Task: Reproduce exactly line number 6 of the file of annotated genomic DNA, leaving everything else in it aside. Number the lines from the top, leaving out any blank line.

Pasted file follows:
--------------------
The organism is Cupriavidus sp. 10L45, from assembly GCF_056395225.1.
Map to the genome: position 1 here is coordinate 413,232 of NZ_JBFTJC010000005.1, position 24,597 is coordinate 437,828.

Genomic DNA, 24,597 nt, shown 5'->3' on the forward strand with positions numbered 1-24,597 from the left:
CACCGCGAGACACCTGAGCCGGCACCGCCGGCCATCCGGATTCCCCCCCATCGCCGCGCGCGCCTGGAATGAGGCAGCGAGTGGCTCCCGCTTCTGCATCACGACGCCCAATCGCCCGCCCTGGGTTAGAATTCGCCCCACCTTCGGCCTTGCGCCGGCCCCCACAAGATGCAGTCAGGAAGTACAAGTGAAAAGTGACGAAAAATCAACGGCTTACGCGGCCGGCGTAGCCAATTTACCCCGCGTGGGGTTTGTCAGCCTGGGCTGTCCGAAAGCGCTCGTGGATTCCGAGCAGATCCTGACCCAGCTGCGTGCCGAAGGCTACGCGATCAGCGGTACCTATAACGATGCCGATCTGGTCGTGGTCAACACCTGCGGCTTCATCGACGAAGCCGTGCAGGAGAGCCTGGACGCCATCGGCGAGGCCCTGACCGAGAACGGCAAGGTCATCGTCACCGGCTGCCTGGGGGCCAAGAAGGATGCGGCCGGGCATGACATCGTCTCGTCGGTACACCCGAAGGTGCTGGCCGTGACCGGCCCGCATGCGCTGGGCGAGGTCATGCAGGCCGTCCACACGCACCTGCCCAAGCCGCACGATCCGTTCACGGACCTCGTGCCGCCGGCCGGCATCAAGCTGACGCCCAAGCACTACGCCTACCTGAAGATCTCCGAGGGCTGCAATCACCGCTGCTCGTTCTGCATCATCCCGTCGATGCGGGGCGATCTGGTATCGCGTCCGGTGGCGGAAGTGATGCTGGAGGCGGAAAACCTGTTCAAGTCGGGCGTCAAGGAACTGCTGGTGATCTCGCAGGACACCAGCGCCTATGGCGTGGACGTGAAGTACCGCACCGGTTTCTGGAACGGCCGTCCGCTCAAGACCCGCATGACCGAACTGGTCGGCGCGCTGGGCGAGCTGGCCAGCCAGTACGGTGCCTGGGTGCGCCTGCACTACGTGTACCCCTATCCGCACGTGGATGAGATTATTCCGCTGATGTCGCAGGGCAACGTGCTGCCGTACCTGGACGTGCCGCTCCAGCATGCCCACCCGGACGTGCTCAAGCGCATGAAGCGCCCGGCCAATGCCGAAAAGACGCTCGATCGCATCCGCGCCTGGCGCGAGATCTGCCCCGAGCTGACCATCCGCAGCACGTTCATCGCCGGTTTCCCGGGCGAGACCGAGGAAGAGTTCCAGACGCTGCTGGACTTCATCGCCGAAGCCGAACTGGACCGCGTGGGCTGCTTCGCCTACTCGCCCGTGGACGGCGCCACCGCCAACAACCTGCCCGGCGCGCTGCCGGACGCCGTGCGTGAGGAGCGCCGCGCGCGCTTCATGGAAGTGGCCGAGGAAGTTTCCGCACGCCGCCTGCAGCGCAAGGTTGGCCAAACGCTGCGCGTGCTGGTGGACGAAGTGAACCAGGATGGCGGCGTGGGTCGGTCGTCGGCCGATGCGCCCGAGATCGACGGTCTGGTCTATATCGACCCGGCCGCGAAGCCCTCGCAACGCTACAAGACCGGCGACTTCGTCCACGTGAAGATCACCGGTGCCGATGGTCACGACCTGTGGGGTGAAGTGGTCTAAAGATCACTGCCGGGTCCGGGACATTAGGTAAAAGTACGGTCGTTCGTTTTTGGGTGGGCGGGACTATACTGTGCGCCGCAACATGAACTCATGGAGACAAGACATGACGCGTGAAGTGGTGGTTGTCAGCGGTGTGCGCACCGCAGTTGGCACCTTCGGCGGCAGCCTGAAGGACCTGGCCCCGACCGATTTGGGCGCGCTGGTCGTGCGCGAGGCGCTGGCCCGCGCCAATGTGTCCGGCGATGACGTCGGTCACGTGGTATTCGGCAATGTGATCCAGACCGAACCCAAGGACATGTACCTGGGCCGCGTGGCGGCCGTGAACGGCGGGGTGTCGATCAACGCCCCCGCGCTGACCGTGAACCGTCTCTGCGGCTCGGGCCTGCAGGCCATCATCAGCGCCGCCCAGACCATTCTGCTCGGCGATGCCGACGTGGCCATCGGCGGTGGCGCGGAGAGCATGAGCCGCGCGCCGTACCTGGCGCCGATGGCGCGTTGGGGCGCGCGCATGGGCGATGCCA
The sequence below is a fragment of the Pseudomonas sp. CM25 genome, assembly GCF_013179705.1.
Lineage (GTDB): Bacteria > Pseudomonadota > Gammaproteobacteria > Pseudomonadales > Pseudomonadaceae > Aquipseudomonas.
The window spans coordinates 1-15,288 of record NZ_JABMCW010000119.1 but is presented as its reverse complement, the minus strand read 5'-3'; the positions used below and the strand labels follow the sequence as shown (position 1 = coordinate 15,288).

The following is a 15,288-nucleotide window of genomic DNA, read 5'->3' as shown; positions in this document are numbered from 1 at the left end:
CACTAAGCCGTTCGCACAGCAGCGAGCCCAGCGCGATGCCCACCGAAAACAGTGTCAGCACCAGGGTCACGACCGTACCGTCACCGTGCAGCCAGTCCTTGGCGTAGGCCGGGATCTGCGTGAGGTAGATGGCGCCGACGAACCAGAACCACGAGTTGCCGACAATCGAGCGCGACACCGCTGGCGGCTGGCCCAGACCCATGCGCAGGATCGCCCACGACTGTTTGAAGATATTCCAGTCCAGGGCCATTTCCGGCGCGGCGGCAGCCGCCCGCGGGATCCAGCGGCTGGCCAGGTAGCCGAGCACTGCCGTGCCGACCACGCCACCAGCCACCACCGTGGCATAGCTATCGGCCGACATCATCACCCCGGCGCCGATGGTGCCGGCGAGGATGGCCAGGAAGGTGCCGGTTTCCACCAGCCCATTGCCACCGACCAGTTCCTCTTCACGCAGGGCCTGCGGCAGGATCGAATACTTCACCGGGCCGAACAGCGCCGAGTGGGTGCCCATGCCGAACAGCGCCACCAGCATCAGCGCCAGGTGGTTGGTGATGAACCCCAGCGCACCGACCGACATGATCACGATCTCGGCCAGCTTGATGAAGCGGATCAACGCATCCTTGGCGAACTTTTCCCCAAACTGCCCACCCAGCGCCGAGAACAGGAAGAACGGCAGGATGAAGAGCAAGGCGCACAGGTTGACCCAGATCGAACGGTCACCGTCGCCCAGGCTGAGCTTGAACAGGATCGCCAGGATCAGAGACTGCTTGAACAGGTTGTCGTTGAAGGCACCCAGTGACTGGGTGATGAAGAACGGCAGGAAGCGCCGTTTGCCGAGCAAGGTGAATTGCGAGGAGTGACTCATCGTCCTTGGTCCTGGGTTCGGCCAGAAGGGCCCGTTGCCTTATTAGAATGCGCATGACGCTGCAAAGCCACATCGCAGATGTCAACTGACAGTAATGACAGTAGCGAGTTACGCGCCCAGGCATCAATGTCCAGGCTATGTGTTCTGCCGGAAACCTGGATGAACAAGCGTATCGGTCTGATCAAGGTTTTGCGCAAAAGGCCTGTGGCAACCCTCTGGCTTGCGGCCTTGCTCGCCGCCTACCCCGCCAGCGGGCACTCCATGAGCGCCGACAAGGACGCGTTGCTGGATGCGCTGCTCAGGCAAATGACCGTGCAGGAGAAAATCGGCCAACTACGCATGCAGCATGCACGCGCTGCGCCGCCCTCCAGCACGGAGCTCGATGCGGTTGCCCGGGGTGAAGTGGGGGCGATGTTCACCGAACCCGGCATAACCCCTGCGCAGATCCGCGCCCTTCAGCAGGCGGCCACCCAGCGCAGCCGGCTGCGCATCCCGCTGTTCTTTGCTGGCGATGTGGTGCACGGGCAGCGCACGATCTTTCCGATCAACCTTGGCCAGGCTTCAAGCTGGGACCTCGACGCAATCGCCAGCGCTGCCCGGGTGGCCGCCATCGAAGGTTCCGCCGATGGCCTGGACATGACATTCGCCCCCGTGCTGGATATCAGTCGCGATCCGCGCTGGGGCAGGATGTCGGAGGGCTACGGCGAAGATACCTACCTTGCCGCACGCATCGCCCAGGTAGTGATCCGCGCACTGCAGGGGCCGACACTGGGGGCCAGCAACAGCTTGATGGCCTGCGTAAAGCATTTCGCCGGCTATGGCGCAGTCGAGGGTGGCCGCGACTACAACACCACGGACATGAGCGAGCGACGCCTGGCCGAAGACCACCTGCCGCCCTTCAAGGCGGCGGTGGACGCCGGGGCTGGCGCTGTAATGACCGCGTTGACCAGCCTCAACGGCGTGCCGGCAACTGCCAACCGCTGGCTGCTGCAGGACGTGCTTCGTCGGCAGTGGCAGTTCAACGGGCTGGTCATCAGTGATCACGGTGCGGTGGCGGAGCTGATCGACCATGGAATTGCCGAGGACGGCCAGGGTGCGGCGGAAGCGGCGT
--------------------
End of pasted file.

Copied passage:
Lineage (GTDB): Bacteria > Pseudomonadota > Gammaproteobacteria > Pseudomonadales > Pseudomonadaceae > Aquipseudomonas.